Fall Teaching: Global Cities

[This fall I will be teaching a new graduate course on postcolonial literature that I am calling "Global Cities." The following is the "short" course description.]

English 479: Global Cities (For Fall 2013)

This course will focus on literary and theoretical texts connected to London, New York, and Mumbai. It is also intended as an introduction of sorts to postcolonial literary studies, though one targeted to a particular set of themes: urbanization, immigrant narratives, and the idea of cultural hybridity. Many of the issues in the course will also be relevant to students interested in immigrant literature of the United States and multiculturalism in contemporary England.

We will begin by reviewing some of the classic literature of urbanization from the late Victorian period, and then move to consider the increasing diversity of these three urban spaces. A city like Mumbai, built by the British, is often seen as haunted by its colonial past, still visible in the Victorian architecture and English place names that dominate its landscape; analogously, there are signs and traces of the Empire scattered across both the map of contemporary London and the English literary canon. From the late Victorian Imperial metropolis we move to the first wave of post-colonial migration – where patterns of immigration to London and New York from the Caribbean, West Africa, and South Asia almost seemed to suggest a kind of reverse colonization (one thinks of the famous activists’ slogan: “We are Here because you were There”). The post-colonial rewriting of the Anglo-American metropolis has been be followed by a third wave of immigration, tentatively understood as tied to globalization, characterized by heightened mobility and the decline of fixed borders, constant connectivity enabled by the internet and mobile technology, and the creation of new transnational cultural formations.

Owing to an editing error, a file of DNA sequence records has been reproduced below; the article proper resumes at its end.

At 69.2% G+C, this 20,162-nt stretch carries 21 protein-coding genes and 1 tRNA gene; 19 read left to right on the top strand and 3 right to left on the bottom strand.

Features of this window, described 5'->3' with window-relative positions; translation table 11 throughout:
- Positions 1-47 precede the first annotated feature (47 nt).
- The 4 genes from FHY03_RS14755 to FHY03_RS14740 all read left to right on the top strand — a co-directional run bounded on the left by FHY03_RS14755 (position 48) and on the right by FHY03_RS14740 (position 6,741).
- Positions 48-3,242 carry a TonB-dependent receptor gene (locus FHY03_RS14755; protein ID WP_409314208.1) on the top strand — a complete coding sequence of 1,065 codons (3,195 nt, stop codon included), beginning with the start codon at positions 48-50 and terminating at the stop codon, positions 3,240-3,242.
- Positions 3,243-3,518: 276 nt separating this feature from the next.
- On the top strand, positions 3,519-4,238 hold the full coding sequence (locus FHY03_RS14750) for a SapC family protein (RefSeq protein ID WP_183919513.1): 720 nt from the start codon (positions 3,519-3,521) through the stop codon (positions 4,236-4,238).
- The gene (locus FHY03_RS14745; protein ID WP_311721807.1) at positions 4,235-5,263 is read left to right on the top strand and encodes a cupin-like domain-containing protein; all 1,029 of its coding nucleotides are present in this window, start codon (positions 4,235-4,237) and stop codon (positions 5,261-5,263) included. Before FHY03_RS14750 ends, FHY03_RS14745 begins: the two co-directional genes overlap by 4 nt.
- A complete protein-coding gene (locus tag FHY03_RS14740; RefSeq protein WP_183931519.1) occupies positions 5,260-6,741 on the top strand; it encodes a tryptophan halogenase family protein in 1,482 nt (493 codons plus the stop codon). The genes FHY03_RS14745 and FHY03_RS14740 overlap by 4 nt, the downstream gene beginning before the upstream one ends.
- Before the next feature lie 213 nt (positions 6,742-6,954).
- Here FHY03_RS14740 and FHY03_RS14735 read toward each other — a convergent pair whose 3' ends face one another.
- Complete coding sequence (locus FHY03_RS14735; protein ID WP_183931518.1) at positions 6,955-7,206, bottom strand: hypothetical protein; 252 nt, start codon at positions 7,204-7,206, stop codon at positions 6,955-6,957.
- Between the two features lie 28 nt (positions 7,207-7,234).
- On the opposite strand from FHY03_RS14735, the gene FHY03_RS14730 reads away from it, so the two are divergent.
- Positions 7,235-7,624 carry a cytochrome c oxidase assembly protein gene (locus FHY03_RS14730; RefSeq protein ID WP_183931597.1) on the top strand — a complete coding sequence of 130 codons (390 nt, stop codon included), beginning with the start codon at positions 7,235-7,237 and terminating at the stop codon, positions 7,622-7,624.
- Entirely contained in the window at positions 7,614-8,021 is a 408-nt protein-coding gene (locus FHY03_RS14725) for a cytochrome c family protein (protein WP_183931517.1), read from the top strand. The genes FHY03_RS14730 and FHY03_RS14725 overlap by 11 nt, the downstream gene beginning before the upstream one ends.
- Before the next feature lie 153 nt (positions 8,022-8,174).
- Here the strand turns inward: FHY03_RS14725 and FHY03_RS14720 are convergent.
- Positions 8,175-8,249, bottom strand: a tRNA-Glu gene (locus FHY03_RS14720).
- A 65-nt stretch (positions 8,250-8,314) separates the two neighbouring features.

Literary selections include Salman Rushdie’s The Satanic Verses, Zadie Smith’s NW, Amitava Kumar’s Bombay-London-New York, Teju Cole’s Open City, and Junot Diaz’s The Brief Wondrous Life of Oscar Wao. Nonfiction narratives by writers like Suketu Mehta, Sonia Faleiro, and Katherine Boos will also be discussed, along with selections from postcolonial theory and globalization theory.